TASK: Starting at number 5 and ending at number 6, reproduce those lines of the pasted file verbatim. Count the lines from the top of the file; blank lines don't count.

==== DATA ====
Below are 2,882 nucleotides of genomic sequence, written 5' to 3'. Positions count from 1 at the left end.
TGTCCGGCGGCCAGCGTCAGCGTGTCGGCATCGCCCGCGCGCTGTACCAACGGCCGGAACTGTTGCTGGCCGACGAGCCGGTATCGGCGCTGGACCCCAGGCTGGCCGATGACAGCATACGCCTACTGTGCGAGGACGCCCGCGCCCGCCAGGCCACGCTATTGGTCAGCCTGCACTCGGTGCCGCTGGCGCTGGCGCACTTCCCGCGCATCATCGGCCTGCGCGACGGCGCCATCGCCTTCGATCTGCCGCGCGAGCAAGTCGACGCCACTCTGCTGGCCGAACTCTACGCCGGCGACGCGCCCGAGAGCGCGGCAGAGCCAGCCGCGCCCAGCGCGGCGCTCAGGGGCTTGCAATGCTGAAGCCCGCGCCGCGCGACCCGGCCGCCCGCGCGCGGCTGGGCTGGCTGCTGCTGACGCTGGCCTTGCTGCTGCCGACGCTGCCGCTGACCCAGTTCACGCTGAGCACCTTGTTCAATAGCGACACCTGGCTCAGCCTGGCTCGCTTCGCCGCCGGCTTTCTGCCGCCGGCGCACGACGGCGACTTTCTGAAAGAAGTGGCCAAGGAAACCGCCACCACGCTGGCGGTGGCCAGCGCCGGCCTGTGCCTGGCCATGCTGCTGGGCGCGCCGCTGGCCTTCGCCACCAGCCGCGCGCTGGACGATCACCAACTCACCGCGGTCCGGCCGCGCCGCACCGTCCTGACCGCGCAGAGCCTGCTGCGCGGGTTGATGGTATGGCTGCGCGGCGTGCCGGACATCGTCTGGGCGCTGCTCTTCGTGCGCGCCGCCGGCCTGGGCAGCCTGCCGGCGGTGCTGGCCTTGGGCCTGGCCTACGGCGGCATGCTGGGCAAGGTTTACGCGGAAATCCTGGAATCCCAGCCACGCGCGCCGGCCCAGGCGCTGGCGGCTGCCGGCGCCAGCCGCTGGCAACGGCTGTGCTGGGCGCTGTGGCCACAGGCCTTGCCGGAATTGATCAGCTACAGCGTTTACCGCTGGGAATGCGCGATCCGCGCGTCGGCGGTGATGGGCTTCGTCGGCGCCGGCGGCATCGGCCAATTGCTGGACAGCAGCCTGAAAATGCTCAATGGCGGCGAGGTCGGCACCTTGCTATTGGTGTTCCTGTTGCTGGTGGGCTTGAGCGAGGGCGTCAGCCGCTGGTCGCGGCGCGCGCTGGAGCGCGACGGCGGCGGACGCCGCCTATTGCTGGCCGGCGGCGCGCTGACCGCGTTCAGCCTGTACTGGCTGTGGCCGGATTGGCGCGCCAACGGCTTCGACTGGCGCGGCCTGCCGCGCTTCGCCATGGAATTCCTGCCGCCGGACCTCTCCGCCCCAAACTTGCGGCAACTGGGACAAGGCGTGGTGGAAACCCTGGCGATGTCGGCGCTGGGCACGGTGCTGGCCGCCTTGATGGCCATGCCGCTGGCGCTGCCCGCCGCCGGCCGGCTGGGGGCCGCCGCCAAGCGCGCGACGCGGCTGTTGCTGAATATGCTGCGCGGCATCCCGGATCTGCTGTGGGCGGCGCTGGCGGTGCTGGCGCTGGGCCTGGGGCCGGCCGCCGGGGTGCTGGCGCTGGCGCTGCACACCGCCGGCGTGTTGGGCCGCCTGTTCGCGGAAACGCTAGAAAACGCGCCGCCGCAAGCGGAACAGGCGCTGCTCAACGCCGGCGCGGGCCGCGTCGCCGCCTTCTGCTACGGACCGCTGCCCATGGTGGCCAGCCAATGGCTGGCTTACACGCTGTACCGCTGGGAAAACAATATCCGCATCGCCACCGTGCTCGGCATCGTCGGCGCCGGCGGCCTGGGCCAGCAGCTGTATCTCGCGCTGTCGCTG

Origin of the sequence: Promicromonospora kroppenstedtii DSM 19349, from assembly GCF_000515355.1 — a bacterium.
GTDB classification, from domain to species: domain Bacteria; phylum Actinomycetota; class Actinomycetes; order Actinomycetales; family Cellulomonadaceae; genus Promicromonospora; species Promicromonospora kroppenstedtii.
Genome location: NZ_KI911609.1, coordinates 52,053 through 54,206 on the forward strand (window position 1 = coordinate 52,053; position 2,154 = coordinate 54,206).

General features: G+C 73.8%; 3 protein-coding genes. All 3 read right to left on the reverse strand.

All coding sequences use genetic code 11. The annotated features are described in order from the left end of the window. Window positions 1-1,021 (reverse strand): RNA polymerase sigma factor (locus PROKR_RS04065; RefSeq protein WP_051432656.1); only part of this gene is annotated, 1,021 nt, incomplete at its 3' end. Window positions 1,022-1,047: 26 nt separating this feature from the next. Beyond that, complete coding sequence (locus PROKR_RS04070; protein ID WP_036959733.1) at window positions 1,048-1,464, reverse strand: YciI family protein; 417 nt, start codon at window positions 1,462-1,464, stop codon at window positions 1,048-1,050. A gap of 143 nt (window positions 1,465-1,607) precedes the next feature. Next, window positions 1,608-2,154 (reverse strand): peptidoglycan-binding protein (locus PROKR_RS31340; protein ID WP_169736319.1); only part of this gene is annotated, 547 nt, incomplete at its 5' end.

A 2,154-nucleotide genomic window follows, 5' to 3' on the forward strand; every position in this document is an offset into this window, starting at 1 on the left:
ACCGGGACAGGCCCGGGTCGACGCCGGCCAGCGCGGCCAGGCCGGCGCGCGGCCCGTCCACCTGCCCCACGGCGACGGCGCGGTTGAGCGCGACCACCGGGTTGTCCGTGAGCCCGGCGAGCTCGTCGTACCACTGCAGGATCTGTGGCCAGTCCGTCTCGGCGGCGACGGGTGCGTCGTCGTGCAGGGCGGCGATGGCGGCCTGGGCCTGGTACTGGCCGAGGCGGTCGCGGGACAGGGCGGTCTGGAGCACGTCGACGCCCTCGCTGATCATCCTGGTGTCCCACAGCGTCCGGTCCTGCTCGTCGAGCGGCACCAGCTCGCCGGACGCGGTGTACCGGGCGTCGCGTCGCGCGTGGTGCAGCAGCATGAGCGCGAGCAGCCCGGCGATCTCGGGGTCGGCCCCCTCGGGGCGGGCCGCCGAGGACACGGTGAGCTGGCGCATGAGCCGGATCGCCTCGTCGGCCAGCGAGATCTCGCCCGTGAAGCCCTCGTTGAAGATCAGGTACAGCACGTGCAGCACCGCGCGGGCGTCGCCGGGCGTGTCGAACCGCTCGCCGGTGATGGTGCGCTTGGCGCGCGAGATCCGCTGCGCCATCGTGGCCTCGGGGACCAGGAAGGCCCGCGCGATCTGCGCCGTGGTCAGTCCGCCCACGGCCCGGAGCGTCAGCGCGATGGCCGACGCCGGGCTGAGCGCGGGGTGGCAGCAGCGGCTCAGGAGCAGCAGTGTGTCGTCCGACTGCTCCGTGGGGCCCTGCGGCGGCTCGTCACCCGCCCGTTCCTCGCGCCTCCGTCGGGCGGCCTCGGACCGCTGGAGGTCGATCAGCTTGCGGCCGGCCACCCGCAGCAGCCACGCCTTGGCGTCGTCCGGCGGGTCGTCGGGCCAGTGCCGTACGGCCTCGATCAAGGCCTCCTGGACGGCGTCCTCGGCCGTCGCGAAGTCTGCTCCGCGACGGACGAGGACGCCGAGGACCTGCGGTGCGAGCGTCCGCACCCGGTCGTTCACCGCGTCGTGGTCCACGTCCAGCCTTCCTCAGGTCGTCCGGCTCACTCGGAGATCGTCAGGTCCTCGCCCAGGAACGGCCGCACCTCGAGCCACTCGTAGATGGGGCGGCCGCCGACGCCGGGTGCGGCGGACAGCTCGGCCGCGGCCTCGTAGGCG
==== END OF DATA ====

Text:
Genome location: NZ_KI911609.1, coordinates 52,053 through 54,206 on the forward strand (window position 1 = coordinate 52,053; position 2,154 = coordinate 54,206).

General features: G+C 73.8%; 3 protein-coding genes. All 3 read right to left on the reverse strand.